Jean-Francois Boillot sipped his beer, looking bored and expressed a fairly common view of the coming referendum on European unity.
"People are getting sick of it," he said. "We heard about it some in the papers. Now school's starting again, and people just don't want to talk about it."Polls indicate the French are evenly divided about the treaty, which would link the European Community's 12 nations with a single currency and common foreign policy by 1999. France has been a prime mover toward unity, and rejection by its voters probably would scuttle the accord.
Boillot, 42, a trucking executive, said he will vote yes in the Sept. 20 referendum, if he votes.
Not all French voters are indifferent. Twenty-three million tuned in to a televised debate on the treaty last week. But Boillot reflects a widespread cynicism about the Maastricht treaty, named for the Dutch town where it was signed last December.
Epinal is the constituency of conservative lawmaker Philippe Seguin, a leading foe of the treaty. Seguin, mayor of this town of 36,000 people in the Vosges region of eastern France, argues that Maastricht would cede French sovereignty to EC bureaucrats in Brussels.
The mood of Epinal was decidedly apolitical a little more than a week before the referendum. No campaign posters were up. The town newspaper had a lot of local news, but just a half page on Maastricht, on Page 22.
Lyazid Bendjedia said he would not vote. He is angry about the separate EC plan to create a single market by opening borders in January. Like several people interviewed, he mistakenly thinks that change depends on the referendum.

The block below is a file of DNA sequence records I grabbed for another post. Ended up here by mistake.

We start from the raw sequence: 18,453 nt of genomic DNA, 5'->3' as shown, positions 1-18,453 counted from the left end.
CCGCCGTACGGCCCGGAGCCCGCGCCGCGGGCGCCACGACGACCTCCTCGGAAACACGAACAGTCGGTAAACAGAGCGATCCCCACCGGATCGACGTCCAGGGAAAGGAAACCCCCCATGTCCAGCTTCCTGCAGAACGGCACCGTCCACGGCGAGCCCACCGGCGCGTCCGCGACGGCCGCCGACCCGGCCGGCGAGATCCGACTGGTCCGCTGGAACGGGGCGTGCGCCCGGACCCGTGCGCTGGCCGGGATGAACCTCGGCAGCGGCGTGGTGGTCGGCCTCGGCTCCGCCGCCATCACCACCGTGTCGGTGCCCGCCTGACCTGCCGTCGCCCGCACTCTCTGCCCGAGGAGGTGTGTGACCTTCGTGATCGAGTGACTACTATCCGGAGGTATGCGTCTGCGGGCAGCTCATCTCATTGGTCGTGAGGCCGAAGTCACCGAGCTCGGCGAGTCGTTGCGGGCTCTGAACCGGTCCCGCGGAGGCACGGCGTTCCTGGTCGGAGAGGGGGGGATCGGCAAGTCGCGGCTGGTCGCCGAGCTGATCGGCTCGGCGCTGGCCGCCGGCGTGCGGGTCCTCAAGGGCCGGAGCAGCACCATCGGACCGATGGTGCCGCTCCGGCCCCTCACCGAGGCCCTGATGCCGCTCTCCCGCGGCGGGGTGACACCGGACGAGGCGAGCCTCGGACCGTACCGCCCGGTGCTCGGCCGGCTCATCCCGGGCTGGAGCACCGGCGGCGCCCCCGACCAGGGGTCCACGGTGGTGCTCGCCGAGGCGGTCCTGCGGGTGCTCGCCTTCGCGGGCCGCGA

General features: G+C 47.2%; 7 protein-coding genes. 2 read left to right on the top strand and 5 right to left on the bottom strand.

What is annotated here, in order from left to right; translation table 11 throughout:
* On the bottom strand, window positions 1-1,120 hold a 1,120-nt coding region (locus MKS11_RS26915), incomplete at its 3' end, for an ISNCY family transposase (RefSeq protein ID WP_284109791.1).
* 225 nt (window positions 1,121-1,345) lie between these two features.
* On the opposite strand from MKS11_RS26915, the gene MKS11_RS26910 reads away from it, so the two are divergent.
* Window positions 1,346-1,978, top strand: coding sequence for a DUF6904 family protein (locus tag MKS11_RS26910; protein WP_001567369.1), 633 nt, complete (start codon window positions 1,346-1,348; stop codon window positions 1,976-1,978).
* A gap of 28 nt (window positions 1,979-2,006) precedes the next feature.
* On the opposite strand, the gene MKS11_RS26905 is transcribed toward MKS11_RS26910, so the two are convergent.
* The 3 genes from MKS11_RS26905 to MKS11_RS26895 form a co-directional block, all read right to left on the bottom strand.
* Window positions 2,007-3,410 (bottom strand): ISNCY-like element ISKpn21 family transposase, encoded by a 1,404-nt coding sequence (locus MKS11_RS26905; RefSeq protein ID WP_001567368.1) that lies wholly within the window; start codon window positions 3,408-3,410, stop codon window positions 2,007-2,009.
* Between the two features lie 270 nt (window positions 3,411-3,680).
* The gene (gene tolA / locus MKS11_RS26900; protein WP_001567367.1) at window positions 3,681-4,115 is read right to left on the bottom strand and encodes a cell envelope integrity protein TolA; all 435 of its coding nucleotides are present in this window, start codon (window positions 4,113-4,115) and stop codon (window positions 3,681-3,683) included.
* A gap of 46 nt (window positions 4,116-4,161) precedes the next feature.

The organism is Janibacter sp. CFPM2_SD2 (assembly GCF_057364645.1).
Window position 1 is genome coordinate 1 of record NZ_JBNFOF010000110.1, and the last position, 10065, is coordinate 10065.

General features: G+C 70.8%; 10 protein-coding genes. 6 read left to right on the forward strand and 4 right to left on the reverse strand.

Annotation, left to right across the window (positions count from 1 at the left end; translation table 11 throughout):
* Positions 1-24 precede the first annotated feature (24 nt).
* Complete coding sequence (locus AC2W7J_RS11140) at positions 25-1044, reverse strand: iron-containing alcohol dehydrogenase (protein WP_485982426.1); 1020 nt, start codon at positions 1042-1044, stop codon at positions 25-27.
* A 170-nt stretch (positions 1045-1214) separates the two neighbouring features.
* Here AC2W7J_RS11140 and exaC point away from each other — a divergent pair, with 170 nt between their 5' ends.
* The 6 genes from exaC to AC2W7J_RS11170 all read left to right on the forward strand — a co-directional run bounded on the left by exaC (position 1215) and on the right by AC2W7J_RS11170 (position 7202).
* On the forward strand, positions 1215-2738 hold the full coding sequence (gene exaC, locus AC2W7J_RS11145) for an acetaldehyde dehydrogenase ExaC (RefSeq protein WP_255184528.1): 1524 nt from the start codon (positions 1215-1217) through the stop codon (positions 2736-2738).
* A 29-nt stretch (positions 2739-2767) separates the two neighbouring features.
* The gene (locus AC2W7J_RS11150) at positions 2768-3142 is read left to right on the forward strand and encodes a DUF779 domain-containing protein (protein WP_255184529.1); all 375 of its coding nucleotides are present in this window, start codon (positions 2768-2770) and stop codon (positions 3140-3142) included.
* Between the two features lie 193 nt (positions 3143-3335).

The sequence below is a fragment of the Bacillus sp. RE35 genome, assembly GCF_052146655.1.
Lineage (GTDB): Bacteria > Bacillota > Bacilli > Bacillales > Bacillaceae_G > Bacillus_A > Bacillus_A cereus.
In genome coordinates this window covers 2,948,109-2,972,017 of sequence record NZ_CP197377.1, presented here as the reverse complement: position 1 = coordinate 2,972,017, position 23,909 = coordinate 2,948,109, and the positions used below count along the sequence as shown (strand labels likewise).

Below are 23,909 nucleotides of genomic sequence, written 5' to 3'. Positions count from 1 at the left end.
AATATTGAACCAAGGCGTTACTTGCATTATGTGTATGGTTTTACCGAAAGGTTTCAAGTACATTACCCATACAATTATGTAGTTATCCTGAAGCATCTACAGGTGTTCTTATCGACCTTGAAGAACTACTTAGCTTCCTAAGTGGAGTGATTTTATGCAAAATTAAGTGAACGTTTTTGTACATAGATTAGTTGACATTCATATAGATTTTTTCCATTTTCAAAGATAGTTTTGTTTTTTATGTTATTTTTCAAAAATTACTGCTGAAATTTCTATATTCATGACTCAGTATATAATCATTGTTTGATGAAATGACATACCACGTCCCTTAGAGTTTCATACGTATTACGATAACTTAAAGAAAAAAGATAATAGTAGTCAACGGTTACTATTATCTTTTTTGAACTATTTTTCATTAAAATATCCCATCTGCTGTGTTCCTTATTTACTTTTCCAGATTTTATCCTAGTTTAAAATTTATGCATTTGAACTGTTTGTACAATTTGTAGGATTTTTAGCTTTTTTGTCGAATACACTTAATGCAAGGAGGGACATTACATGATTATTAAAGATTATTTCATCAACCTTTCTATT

"Think how it will affect jobs," he said during a break from pinball at Le Rivoli cafe.
"All those foreigners," Bendjedia said. His father is Algerian, but he was born and raised in the Vosges as a French citizen.
"But they won't be `foreigners,' they'll be `Europeans'," interjected a friend, Maurice Jean-nerey, a civil servant.
Jeannerey supports the treaty.
"Look, if the no wins, it's not the end of Europe," he said. "But France and Germany must be the leaders. If France says no, it will be Germany alone."
Many people feel the treaty has not been explained adequately. Some voters are only now receiving eight-page booklets full of complex legalese.
President on mend
French President Francois Mitterrand was recovering well a day after he underwent prostate surgery, walking about his hospital room and even eating chocolates, doctors and visitors said Saturday.
"Twenty-four hours after the surgery, he is rested and well," said a statement by Adolphe Steg, the doctor who performed the operation, and presidential physician Claude Gubler.